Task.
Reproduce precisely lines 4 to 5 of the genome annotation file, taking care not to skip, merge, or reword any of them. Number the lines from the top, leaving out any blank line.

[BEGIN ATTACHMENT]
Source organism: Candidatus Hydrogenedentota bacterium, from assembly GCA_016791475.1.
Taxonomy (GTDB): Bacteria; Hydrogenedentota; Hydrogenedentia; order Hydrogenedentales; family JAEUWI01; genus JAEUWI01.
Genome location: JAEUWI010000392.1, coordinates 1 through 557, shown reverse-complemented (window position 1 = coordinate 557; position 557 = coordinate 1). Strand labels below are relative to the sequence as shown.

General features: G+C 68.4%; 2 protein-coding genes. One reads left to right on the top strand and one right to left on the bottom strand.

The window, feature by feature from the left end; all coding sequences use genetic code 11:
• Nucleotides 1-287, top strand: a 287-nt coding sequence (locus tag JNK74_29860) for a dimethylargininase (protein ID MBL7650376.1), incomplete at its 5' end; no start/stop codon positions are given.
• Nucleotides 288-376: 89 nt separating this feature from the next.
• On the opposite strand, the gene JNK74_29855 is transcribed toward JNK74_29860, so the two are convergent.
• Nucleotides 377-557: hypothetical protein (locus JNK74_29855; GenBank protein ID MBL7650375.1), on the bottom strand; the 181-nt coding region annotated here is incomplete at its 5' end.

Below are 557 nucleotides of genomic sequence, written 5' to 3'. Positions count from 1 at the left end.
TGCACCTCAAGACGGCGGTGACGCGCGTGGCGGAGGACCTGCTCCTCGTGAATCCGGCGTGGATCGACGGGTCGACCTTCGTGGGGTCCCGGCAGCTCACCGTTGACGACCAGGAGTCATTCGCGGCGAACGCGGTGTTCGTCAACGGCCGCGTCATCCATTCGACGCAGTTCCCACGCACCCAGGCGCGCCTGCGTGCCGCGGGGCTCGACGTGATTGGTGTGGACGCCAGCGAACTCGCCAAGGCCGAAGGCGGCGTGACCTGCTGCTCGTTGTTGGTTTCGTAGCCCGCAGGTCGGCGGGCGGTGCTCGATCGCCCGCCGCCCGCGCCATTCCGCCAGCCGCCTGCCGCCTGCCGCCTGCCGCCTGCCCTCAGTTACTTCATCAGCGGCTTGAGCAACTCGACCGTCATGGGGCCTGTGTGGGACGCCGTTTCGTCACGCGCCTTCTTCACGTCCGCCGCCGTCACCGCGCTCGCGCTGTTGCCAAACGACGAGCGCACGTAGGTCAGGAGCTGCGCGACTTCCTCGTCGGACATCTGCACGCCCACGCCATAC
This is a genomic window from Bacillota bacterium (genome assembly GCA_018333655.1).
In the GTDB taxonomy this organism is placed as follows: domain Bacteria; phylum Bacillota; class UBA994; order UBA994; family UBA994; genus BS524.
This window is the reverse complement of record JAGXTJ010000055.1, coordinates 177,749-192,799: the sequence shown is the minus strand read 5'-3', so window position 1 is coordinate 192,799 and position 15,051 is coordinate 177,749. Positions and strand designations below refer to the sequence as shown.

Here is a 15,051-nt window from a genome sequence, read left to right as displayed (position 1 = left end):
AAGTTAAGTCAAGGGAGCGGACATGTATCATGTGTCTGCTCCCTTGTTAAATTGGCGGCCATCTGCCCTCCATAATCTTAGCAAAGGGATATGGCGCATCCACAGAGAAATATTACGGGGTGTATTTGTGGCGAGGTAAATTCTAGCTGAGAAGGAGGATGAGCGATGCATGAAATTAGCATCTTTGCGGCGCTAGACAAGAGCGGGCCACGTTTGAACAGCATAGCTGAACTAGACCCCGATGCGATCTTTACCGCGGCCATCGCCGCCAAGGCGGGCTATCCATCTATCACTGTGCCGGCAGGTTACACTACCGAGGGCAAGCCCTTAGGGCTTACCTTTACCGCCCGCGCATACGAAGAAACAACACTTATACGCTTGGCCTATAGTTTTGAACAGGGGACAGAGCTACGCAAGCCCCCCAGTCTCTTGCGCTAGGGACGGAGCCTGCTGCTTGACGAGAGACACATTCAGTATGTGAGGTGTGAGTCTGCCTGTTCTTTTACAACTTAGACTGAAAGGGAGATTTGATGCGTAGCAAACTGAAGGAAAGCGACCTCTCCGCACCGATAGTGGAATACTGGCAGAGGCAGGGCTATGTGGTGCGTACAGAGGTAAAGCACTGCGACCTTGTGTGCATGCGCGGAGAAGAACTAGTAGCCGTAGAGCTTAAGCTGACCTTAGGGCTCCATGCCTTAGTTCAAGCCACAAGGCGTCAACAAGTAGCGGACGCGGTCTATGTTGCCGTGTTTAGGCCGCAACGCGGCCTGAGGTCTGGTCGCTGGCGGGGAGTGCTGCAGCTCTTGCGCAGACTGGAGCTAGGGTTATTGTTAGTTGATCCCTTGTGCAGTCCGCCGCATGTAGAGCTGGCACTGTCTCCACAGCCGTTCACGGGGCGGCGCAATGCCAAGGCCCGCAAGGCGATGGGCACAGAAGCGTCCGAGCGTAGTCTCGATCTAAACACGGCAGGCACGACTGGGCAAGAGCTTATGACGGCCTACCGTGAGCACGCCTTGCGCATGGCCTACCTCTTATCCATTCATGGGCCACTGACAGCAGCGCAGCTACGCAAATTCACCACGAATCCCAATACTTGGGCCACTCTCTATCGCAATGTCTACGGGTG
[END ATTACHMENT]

General features: G+C 68.4%; 2 protein-coding genes. One reads left to right on the top strand and one right to left on the bottom strand.

The window, feature by feature from the left end; all coding sequences use genetic code 11: